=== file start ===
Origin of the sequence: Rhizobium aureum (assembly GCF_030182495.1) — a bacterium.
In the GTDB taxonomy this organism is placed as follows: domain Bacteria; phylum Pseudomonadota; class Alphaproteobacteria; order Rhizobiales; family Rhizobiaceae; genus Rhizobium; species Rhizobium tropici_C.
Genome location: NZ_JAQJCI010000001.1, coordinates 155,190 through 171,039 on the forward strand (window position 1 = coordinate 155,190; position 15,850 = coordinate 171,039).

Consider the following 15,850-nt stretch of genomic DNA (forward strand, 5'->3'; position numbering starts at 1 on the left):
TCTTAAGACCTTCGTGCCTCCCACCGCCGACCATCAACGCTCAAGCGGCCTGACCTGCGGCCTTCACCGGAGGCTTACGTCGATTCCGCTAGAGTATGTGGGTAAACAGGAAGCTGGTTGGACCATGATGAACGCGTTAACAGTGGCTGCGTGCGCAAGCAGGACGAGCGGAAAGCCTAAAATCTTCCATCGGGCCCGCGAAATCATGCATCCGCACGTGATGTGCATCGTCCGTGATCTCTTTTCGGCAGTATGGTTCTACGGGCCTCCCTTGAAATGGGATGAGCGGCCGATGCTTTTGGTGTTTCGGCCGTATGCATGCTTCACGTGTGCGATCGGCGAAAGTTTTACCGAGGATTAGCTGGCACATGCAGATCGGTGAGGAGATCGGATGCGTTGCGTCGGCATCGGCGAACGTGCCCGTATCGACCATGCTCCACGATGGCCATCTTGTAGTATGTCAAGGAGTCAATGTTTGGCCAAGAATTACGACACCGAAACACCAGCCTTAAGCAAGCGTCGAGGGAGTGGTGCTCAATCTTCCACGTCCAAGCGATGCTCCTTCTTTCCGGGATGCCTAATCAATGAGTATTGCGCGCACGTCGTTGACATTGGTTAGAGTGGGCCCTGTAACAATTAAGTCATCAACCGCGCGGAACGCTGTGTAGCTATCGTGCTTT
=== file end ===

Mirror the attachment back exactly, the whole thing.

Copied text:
Origin of the sequence: Rhizobium aureum (assembly GCF_030182495.1) — a bacterium.
In the GTDB taxonomy this organism is placed as follows: domain Bacteria; phylum Pseudomonadota; class Alphaproteobacteria; order Rhizobiales; family Rhizobiaceae; genus Rhizobium; species Rhizobium tropici_C.
Genome location: NZ_JAQJCI010000001.1, coordinates 155,190 through 171,039 on the forward strand (window position 1 = coordinate 155,190; position 15,850 = coordinate 171,039).

Consider the following 15,850-nt stretch of genomic DNA (forward strand, 5'->3'; position numbering starts at 1 on the left):
TCTTAAGACCTTCGTGCCTCCCACCGCCGACCATCAACGCTCAAGCGGCCTGACCTGCGGCCTTCACCGGAGGCTTACGTCGATTCCGCTAGAGTATGTGGGTAAACAGGAAGCTGGTTGGACCATGATGAACGCGTTAACAGTGGCTGCGTGCGCAAGCAGGACGAGCGGAAAGCCTAAAATCTTCCATCGGGCCCGCGAAATCATGCATCCGCACGTGATGTGCATCGTCCGTGATCTCTTTTCGGCAGTATGGTTCTACGGGCCTCCCTTGAAATGGGATGAGCGGCCGATGCTTTTGGTGTTTCGGCCGTATGCATGCTTCACGTGTGCGATCGGCGAAAGTTTTACCGAGGATTAGCTGGCACATGCAGATCGGTGAGGAGATCGGATGCGTTGCGTCGGCATCGGCGAACGTGCCCGTATCGACCATGCTCCACGATGGCCATCTTGTAGTATGTCAAGGAGTCAATGTTTGGCCAAGAATTACGACACCGAAACACCAGCCTTAAGCAAGCGTCGAGGGAGTGGTGCTCAATCTTCCACGTCCAAGCGATGCTCCTTCTTTCCGGGATGCCTAATCAATGAGTATTGCGCGCACGTCGTTGACATTGGTTAGAGTGGGCCCTGTAACAATTAAGTCATCAACCGCGCGGAACGCTGTGTAGCTATCGTGCTTT